Mr Clean’s decade as Tanzania’s head of state was marred by mismanagement and corruption
Ben Mkapa (pictured) dismantled Nyerere’s Ujamaa and replaced it with a free market set-up riddled with home-grown nepotism and corruption
By Trevor Grundy
Benjamin Mkapa, the journalist who left his typewriter to become Tanzania’s high commissioner in Nigeria, then his country’s foreign minister and finally its third president has died in Dar es Salaam.
He was 81.
His death was announced last Friday by President John Magufuli. No cause of death was given.
The president declared seven days of mourning during which flags will fly at half-mast across one of Africa’s once most promsing but toiday one of its poorest and most corrupt.
“I will remember him for his great love of the nation, his piety, hard work and his efforts in building the economy,” Mr Magufuli said in a message posted on Twitter. “Certainly, the nation has lost a strong pillar.”
Ben Mkapa was president of Tanzania from November 1995 to December 2005.
He was the first leader elected after the return of multi-party politics in 1992.
During his tenure, he played a central role in helping the country’s transition from Nyerere’s ill-fated home-grown socialism – known as Ujamaa -into a fee market (capitalist) economy.
He over-hauled the largely ineffective public sector, privatised state-owned corporations, widened the tax collection base, secured international debt relief and helped water the growth of the public sector.
“We recognise that the government has not business on the eve of the 21st century to be in business,” he said a few weeks after coming to power.
Those were words aimed at turning the world created by Julius Nyerere, the country’s founding father figure, upside-down and inside-out.
Mkapa’s aim was to dismantle the Ujamaa system that brought Tanzanian nationals to their knees, making them totally dependent on Western handouts .
Said Mkapa: ”By withdrawing from direct production activities, the government will have more resources with which to strengthen essential social service, economic infrastructure, human capital development and performance of the traditional roles in state in particular the maintenance of law and order.”
But while his words were like water after drought for millions of impoverished rural dwellers (80 percent of the 29.65 m. population in 1995) Mkapa’s ten years in power was dogged by allegations of even worse corruption and mismanagement of public funds.
Mkapa was accused of overseeing mining contracts that benefited him and his family.
Naturally, he denied the allegations but successive governments – all of them controlled by the same party that won independence from Britain in December 1961, have shown unwillingness to investigate and head of state or heir inner circles and network of financial and media friends.
Journalists who mounted investigations were quickly silenced.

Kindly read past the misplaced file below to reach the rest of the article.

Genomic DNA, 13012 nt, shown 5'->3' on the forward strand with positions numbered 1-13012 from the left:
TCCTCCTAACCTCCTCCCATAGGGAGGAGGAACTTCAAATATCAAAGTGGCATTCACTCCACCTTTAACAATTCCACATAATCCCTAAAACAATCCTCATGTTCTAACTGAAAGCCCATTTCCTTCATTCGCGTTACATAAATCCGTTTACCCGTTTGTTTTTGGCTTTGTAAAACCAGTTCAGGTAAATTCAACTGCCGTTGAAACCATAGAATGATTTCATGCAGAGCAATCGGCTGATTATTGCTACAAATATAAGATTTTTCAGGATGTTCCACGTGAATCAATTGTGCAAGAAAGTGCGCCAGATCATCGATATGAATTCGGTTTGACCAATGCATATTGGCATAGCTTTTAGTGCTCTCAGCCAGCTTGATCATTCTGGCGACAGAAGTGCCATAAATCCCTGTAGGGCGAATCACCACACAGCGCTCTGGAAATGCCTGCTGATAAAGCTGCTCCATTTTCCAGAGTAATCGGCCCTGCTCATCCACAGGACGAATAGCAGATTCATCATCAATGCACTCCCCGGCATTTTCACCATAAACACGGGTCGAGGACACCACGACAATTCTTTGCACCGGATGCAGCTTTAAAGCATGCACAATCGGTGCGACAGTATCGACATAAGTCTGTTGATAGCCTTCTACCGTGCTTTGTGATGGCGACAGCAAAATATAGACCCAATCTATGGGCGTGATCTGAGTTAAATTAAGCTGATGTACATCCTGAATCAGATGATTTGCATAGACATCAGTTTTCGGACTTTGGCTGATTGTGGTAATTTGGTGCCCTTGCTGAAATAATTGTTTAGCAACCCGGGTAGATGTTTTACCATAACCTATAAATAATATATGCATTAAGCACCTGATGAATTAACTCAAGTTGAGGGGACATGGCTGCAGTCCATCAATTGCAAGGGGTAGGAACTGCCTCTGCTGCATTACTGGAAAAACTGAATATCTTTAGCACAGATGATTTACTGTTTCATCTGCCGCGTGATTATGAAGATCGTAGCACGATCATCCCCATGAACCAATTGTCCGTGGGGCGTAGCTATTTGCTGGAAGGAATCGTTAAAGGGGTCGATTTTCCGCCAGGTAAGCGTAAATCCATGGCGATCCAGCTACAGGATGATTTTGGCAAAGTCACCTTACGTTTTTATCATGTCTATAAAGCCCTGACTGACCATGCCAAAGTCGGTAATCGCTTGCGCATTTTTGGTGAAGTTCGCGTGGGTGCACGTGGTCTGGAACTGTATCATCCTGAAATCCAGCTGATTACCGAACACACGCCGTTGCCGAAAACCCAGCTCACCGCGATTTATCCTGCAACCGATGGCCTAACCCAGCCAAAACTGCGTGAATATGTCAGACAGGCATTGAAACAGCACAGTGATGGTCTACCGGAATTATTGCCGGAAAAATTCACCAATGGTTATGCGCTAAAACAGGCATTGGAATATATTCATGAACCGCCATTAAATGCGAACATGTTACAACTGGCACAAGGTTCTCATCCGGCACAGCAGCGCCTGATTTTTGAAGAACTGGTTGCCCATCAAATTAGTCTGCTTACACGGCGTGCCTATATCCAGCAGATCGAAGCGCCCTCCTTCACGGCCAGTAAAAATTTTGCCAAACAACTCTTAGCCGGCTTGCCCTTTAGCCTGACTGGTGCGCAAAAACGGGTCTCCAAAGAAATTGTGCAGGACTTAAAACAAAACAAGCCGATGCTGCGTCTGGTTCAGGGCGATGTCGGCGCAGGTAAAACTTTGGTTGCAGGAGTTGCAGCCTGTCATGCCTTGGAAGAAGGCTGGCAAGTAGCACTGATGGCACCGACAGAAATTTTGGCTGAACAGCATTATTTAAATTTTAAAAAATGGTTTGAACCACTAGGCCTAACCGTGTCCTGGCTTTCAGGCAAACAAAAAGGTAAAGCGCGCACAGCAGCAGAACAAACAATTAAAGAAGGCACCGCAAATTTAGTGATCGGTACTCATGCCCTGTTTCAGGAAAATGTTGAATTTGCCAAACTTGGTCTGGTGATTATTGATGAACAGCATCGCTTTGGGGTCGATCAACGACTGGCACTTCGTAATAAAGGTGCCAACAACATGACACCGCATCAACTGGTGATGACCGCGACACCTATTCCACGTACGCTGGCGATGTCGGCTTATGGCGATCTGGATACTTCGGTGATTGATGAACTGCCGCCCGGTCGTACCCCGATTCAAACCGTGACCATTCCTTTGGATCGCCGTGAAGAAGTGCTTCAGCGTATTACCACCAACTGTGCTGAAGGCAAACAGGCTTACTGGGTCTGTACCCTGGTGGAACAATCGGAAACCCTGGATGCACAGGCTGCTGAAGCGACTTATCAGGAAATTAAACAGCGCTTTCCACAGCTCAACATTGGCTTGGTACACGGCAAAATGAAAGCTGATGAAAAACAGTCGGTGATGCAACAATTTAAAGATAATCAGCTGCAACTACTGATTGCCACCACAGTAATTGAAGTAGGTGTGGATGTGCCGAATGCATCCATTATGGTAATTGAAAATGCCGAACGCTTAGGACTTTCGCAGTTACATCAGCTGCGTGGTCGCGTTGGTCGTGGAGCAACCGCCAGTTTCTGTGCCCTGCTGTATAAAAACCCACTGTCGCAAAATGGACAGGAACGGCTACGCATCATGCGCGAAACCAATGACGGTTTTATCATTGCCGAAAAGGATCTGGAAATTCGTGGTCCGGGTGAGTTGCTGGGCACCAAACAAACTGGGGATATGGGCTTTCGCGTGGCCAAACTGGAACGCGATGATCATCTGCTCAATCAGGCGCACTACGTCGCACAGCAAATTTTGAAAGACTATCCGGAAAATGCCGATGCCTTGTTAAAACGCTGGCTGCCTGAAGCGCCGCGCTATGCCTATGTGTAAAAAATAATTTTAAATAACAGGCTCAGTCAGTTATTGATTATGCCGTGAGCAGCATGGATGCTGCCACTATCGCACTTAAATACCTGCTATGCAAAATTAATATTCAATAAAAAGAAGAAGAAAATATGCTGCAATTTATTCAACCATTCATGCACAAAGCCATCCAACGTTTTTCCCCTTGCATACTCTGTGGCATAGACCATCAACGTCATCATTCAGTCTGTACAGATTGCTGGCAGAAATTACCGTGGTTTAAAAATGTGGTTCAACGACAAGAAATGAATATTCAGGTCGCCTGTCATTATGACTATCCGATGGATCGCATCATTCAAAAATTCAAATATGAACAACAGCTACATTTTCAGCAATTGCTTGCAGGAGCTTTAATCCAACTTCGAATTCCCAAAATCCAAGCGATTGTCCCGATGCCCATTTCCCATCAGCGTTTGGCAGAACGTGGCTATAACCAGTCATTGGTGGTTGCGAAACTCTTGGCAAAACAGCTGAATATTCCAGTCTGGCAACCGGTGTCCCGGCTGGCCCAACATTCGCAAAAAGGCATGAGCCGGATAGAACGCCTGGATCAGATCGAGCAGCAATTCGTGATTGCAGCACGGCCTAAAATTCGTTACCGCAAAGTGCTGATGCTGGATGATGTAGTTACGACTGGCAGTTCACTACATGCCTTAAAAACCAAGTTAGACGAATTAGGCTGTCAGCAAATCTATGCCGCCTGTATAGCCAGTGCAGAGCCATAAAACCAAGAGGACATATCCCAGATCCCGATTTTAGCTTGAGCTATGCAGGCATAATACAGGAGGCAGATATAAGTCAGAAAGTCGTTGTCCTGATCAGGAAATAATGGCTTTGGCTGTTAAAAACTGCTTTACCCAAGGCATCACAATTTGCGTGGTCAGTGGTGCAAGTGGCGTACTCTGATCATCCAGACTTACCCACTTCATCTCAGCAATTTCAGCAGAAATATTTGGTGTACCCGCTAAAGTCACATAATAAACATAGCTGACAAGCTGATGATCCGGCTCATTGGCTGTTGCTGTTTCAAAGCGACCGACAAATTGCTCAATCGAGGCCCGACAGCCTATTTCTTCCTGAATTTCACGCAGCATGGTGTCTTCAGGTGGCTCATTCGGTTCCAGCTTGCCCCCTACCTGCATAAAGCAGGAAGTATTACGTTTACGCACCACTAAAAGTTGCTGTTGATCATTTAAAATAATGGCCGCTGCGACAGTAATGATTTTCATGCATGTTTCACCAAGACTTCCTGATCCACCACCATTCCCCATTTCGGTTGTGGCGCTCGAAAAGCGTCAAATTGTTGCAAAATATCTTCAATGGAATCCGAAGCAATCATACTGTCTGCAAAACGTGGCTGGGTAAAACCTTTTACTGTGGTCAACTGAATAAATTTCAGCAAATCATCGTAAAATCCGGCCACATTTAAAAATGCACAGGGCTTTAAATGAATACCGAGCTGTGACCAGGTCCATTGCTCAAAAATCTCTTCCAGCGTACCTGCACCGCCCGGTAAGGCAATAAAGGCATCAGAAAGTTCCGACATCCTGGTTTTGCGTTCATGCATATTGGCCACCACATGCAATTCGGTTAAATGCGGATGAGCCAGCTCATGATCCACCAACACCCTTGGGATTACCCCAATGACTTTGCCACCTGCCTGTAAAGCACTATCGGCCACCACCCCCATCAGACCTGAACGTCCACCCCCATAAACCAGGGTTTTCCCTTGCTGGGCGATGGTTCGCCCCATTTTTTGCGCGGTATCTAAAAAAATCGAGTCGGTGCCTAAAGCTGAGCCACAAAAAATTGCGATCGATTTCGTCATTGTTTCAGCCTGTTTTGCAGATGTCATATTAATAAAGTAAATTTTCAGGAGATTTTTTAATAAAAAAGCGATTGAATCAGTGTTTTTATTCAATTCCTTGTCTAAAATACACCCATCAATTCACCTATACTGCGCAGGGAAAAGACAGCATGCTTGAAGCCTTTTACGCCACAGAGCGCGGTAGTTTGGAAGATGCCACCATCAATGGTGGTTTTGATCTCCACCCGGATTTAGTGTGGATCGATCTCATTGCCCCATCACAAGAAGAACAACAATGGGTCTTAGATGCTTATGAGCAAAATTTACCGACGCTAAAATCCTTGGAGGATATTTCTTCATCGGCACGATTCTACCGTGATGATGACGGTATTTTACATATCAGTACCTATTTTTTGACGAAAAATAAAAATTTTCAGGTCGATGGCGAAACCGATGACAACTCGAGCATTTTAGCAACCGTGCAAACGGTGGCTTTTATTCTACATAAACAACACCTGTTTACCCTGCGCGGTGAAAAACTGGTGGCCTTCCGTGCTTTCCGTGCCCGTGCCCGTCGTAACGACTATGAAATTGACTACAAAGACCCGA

Mkapa was also criticised by diplomats for spending millions on a presidential jet at a time when the country struggled to reduce deepening poverty levels.
Yet, Ben Mkapa came to power in 1995 with his journalist friends encouraged to call him Mr Clean.
The British journalist David Martin wrote in the Zimbabwean government controlled Herald (December 14, 1995) that the former journalist faced a daunting task of cleaning up the mess left by President Ali Hassan Mwinyi (a Muslim from Zanzibar).
Mkapa told his friend David Martin: ”There is a widespread feeling among the population, as well as the donor community, that it’s a serious disease in our society, it’s an impediment to justice and fairness, it has reached the point where it’s a serious impediment to development.”
Benjamin William Mkapa was the youngest of four children. He was born on 12 November 1938 at Ndanda, a village in the southern region of Mtwara which borders Mozambique.
After elementary and secondary education in his native Tanganyika, the personable young man pursued a degree course in English at the University of Makerere in Uganda, graduating in 1962.
In the mid 1960s, he began his career as a journalist editing the Tanganyika African National Union(TANU) owned Nationalist newspaper in May 1966 and then The Standard in 1972.
In July 1974, he was appointed to serve as press secretary to President Julius Nyerere.
Shortly after setting up the now defunct Tanzania news agency SHIHATA in 1976, Mkapa switched careers and became a diplomat.
His first posting was to Nigeria as Tanzania’s high commissioner.
He then held several ministerial posts, including foreign minister, before succeeding President Mwinyi.
While Mkapa’s detractors dubbed him as Nyerere’s ‘errand boy’, he went on to dismantle what was left of Tanzanian socialism, aggressively pursuing capitalist policies, winning him accolades from the World Bank and the International Monetary Fund (IMF).
Ben Mkapa will be given a state funeral next Wednesday (July 29).
Many in that ill-fated country will look back to his time in office with some affection, considering that the new president, John Magufuli, is in the process of dismantling what’s left of the free press in Tanzania and imprisoning anyone who opposes him.